Speaker 2: 04:29 Uh, and we have a, an additional option where we prioritize those businesses that are in our promise zone. So those communities of concern throughout San Diego. Let's look at the big picture. What have you all seen as a result of the investment made into these small businesses? Well, number one, we've seen just more dynamic neighborhoods. Um, and one of those examples is a run for cover is a, is a bookstore and cafe that just opened up about a year ago in ocean beach. And they participated in the program for the first year or so of their business. Um, they had, uh, a generic front of their business, a temporary sign, uh, and as this investment allowed them to create a unique experience. So now when you're walking by, um, you, you know, you're an OB because you see a unique store that has a, a mural of an owl on the front.

Speaker 2: 05:17 Uh, it's the kind of place where you can go and get a curated, um, set of books, uh, so you can find that thoughtful gift that you're looking for. And how many small businesses have you all been able to help so far? So just this year alone, it's been about 50 businesses, but every year, uh, we're doing that. And if you think about how that adds up, um, we're hoping to make a, an even bigger difference in the future. And it's, it's really starting to add up some, some areas such as North park, South park and ocean beach have seen a huge amount of participation. And we're hoping to expand that, uh, particularly in those communities of concern. So how many businesses, maybe 20 businesses? Oh, it's been going on for, uh, for decades at this point. So I don't have a running tally, but, um, it's hundreds of businesses. And what are the qualifications for the program?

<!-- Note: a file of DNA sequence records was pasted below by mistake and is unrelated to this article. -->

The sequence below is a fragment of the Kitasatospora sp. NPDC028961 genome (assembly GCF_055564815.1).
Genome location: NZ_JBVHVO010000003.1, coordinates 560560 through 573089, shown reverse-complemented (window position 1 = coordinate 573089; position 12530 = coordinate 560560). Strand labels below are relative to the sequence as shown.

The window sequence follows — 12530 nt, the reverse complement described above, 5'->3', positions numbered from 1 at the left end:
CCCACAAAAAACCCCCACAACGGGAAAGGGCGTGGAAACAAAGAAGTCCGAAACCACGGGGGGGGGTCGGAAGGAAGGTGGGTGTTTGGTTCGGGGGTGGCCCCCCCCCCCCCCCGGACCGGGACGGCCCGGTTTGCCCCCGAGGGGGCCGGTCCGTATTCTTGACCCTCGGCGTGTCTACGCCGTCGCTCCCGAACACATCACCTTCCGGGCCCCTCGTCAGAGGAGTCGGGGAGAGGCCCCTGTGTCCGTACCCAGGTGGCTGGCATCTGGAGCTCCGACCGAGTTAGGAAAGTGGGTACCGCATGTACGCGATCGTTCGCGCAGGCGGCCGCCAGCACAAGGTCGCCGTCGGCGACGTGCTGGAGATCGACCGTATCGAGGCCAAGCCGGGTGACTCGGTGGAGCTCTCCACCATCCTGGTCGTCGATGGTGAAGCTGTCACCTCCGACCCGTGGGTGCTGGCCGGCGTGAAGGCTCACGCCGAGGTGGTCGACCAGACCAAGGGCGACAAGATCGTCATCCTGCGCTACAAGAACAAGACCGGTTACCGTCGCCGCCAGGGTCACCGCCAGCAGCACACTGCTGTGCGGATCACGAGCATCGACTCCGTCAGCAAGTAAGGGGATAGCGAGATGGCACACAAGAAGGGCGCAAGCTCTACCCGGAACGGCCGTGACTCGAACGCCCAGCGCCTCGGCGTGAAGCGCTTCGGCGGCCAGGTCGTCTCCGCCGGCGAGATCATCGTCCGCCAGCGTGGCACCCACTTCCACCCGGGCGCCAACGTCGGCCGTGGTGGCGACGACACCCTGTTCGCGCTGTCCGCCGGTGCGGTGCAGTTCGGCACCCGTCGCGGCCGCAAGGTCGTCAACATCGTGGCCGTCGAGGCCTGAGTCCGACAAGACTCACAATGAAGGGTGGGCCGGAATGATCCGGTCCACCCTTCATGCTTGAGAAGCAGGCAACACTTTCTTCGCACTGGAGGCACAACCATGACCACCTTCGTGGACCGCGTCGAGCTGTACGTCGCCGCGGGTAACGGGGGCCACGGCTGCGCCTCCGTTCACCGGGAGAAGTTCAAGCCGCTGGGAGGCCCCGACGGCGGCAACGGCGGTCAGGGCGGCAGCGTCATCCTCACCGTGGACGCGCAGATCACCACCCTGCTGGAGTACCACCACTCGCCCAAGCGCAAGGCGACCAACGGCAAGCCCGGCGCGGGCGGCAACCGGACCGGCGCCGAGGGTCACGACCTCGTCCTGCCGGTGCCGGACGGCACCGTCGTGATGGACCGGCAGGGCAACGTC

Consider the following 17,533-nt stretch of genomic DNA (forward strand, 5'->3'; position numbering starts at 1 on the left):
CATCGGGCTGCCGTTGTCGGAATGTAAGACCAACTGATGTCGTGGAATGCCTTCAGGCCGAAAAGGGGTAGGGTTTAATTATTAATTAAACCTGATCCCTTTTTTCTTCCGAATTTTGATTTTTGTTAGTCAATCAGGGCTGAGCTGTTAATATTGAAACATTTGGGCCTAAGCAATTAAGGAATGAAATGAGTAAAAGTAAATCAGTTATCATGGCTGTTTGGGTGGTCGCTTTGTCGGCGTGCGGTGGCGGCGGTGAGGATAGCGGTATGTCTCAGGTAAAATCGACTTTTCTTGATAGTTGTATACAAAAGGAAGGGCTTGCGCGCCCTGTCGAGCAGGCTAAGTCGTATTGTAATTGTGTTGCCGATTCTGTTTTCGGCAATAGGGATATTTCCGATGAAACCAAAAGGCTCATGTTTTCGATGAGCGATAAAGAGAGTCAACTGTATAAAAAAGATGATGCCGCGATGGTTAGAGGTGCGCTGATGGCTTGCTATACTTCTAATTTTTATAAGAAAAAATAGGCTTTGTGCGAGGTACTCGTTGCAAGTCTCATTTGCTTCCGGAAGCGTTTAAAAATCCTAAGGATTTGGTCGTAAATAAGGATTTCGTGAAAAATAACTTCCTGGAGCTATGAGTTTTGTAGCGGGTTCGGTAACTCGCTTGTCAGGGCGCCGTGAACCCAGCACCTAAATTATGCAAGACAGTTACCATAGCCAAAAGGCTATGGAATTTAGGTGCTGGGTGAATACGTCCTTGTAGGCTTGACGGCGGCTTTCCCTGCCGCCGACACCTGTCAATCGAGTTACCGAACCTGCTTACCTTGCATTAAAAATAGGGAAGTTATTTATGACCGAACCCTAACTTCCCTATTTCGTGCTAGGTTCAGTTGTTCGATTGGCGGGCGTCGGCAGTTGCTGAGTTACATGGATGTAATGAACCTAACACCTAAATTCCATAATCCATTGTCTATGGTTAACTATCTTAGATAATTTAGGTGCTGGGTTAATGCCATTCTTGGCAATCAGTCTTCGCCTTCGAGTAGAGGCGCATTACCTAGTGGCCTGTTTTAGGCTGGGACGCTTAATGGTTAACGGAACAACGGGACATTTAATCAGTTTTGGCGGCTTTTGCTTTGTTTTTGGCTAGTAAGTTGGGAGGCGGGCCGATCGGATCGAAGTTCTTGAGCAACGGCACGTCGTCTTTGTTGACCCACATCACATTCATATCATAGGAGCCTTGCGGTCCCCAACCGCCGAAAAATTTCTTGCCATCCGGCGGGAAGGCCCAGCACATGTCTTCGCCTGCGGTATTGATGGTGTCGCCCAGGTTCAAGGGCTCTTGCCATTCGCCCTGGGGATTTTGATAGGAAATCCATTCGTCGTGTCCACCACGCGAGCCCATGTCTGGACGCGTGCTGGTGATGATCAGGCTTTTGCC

Speaker 2: 06:01 Uh, there it's pretty easy to participate. All you have to do is, um, is show that these funds are actually going to what, uh, you say it's going to and, and we have dedicated staff to Citi to walk you through each step of the process. Uh, all, all that we really require is that you're doing business with other San Diego businesses. So contractors need to be a need to be San Diego contractors, things like that. I've been speaking with Sean caravan, neighborhood investment manager with the city of San Diego. Sean, thanks so much for joining us. Thank you.

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KPBS Midday Edition Segments

Maureen Cavanaugh and Jade Hindmon host KPBS Midday Edition, a daily radio news magazine keeping San Diego in the know on everything from politics to the arts.